By Katherine Tandy Brown
Mint Museum, courtesy CRVA
North and South Carolina downtowns are up-to-date urban in every sense of the phrase, with marvelous museums; tours of every ilk; art galleries that appeal to novice and refined tastes; eclectic shops brimming with boutique fashions, antiques and kitschy gifts; and restaurants to satisfy even the pickiest eater.
These cities are easy to walk, and some boast state capitol buildings. All, however, are flavored with a Southern seasoning, an unhurried embrace that can seduce a visitor like a welcoming hostess, creating lingering memories that lure the delighted recipient into return visits.
Charlotte, North Carolina
Home to the NFL Carolina Panthers and the NASCAR Hall of Fame, Charlotte sports a downtown packed with great group attractions. The Levine Center for the Arts features three museums, including the Bechtler Museum of Modern Art and the Gantt Center for African American Arts and Culture. Close by, the Levine Museum of the New South interprets post-Civil War Charlotte with an award-winning, long-term, interactive exhibit, “Cotton Fields to Skyscrapers.”
“You can touch and feel cotton inside a real cotton gin and sit on a stool from a civil-rights-era lunch counter,” said Laura Hill, director of communications for the Charlotte Regional Visitors Authority. “It’s a hands-on kind of experience, just like our new Experiential Tourism program.”
In addition to walking tours of every ilk, out-of-towners can get to know Charlotte better through experiences at 30 attractions in arts and culture, food and spirits, history and heritage, and racing and adventure. For example, at the new Mint Museum Uptown, Halcyon and e2 emeril’s restaurants offer food and wine pairings, followed by a visit to related exhibits such as “F.O.O.D. (Food, Objects, Objectives, Design),” facilitated by a Mint expert.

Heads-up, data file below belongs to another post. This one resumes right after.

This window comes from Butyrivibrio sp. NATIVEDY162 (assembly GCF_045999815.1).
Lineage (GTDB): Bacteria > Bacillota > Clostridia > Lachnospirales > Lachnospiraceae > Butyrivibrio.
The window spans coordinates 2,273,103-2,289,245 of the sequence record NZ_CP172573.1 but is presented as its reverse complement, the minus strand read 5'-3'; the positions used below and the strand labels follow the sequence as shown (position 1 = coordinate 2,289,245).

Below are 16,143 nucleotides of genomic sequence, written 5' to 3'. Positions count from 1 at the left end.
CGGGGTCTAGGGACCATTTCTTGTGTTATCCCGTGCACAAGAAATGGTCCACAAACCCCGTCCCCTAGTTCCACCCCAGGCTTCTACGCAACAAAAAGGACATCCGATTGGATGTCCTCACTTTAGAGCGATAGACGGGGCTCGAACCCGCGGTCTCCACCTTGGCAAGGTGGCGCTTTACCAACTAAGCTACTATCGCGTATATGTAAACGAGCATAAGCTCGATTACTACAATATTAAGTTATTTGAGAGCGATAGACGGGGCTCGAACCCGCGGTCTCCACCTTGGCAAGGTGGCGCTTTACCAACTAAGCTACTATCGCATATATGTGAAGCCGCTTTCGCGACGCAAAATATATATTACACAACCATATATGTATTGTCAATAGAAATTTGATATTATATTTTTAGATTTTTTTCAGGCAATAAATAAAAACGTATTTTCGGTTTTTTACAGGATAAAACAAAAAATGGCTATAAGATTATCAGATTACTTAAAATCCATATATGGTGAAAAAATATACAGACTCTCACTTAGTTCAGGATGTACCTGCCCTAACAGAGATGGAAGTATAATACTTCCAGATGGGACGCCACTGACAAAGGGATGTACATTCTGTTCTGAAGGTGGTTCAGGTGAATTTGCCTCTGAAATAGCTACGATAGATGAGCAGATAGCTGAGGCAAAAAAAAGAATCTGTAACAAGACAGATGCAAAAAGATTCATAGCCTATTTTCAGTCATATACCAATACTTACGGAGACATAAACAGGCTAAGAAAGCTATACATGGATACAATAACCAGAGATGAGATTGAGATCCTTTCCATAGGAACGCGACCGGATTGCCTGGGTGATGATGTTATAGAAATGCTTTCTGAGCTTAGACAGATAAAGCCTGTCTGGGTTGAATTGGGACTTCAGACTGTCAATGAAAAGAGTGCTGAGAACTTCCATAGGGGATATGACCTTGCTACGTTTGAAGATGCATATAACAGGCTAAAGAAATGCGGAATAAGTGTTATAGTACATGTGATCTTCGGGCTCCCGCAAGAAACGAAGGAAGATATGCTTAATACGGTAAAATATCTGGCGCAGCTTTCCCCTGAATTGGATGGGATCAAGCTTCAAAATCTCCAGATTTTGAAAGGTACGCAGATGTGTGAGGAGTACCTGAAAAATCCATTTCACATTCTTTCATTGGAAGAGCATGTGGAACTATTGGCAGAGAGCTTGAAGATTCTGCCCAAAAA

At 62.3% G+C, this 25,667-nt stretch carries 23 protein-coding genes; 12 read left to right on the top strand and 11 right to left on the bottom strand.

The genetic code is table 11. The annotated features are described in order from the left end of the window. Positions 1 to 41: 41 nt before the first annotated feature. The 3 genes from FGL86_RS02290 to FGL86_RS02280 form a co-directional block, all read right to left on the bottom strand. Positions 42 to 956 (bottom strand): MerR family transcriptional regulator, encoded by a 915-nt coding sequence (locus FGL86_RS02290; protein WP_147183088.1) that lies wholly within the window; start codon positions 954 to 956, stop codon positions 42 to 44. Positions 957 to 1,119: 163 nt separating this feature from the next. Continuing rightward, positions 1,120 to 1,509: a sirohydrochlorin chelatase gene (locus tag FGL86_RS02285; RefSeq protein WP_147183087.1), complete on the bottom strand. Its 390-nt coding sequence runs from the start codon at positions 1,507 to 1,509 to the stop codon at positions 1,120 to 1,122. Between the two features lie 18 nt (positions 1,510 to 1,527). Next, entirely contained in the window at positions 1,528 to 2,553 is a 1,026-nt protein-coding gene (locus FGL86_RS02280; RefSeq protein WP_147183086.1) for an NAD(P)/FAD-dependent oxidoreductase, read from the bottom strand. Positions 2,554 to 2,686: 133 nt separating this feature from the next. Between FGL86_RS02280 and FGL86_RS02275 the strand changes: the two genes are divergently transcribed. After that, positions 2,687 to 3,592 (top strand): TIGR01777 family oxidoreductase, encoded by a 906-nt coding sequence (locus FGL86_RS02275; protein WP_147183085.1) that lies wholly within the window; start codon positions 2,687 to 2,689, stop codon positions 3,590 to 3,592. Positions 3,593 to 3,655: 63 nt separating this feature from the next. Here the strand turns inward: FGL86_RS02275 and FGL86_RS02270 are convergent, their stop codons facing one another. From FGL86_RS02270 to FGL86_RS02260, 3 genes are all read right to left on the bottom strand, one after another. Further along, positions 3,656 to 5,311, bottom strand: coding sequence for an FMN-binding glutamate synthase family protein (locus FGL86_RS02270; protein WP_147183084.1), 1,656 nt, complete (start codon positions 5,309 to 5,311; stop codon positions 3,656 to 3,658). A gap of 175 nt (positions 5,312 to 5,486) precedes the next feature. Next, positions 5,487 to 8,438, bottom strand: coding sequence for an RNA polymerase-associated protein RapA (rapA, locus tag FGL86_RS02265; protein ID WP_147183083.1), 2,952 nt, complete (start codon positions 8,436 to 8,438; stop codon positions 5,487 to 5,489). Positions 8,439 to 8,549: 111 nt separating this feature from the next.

The Raptor Center protects 25 species of birds of prey on site, and groups can arrange for interactive programs with the birds and the staff. And Broadway buffs can sneak backstage to learn about their favorite shows at the Blumenthal Performing Arts Center.
“Sixty-plus experiences are all set up and ready to go,” said Hill.
Columbia, South Carolina
With South Carolina’s state Capitol as its hub, metropolitan Columbia continues to renovate and repurpose its downtown historic buildings. Originally a cotton warehouse district with a busy railroad terminal, the riverfront Congaree Vista area has morphed into an arts and entertainment district. On either side of the brick-lined streets, former warehouse facilities and a train station now bustle with 60 upscale restaurants and bars, and more than 40 art galleries, retail shops and antique dealers.
Once a four-story textile mill, the South Carolina State Museum led the way in the reclaiming of historic buildings during the 1980s, and its floors teem with exhibits showcasing the art, history, natural history, science and technology of the Palmetto State.
“Main Street revitalization is bringing visitors and locals back downtown,” said Kelly Barberry, vice president of sales and marketing for the Midlands Authority for Conventions, Sports and Tourism. “The Columbia Museum of Art, a Mast General Store and the new Nickelodeon Theatre are near the state Capitol. It’s all walkable. And because three rivers flow right through town, groups can kayak, canoe and tube.”
Groups can also tour Adluh Flour, a 1900s mill still in operation that towers over downtown; take a guided tour of the South Carolina State House Complex and its 18 beautifully landscaped acres; catch a concert or a play at the Koger Center for the Arts; or stroll the gardens of the historic Robert Mills House, home to the designer of the Washington Monument.
“It’s like walking through a page of history,” said Tony Maliza of Capitol City Lake Murray County Regional Tourism Board. “The gardens are alive and vibrant like they were back then.”